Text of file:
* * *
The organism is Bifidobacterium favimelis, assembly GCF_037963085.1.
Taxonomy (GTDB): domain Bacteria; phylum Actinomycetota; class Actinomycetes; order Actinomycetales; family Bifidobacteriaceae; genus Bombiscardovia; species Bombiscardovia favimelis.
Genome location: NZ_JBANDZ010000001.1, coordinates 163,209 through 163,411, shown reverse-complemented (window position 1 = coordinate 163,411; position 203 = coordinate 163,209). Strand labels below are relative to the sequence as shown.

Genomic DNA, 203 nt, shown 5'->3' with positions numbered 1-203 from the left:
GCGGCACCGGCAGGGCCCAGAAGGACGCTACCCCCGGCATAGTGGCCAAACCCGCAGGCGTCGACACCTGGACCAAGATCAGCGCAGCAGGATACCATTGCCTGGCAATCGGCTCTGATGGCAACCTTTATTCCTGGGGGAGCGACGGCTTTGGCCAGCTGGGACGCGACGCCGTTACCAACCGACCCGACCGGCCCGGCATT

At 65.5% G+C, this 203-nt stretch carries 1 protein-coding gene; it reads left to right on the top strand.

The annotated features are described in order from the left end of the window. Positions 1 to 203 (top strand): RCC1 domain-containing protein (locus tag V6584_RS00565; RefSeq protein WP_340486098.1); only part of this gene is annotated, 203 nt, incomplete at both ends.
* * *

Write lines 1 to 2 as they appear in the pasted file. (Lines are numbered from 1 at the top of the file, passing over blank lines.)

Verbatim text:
The organism is Bifidobacterium favimelis, assembly GCF_037963085.1.
Taxonomy (GTDB): domain Bacteria; phylum Actinomycetota; class Actinomycetes; order Actinomycetales; family Bifidobacteriaceae; genus Bombiscardovia; species Bombiscardovia favimelis.